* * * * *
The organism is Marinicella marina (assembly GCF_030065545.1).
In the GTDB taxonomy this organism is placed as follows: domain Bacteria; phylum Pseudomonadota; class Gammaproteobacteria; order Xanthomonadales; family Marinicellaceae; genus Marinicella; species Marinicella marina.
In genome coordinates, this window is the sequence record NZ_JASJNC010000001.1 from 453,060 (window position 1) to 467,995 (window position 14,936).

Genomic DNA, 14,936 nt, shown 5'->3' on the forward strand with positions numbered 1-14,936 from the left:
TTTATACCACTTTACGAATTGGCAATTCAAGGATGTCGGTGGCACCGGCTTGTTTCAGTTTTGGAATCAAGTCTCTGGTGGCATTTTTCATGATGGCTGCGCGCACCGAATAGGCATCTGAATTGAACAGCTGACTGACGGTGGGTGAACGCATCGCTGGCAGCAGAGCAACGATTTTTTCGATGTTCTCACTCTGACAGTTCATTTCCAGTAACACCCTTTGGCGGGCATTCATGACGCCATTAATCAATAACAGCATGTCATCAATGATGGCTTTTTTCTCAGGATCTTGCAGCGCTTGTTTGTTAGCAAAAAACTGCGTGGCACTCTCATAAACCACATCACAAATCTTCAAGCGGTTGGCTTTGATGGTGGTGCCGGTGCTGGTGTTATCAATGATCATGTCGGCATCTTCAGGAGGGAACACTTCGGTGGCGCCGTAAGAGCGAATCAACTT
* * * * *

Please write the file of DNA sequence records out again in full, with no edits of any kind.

The organism is Marinicella marina (assembly GCF_030065545.1).
In the GTDB taxonomy this organism is placed as follows: domain Bacteria; phylum Pseudomonadota; class Gammaproteobacteria; order Xanthomonadales; family Marinicellaceae; genus Marinicella; species Marinicella marina.
In genome coordinates, this window is the sequence record NZ_JASJNC010000001.1 from 453,060 (window position 1) to 467,995 (window position 14,936).

Genomic DNA, 14,936 nt, shown 5'->3' on the forward strand with positions numbered 1-14,936 from the left:
TTTATACCACTTTACGAATTGGCAATTCAAGGATGTCGGTGGCACCGGCTTGTTTCAGTTTTGGAATCAAGTCTCTGGTGGCATTTTTCATGATGGCTGCGCGCACCGAATAGGCATCTGAATTGAACAGCTGACTGACGGTGGGTGAACGCATCGCTGGCAGCAGAGCAACGATTTTTTCGATGTTCTCACTCTGACAGTTCATTTCCAGTAACACCCTTTGGCGGGCATTCATGACGCCATTAATCAATAACAGCATGTCATCAATGATGGCTTTTTTCTCAGGATCTTGCAGCGCTTGTTTGTTAGCAAAAAACTGCGTGGCACTCTCATAAACCACATCACAAATCTTCAAGCGGTTGGCTTTGATGGTGGTGCCGGTGCTGGTGTTATCAATGATCATGTCGGCATCTTCAGGAGGGAACACTTCGGTGGCGCCGTAAGAGCGAATCAACTT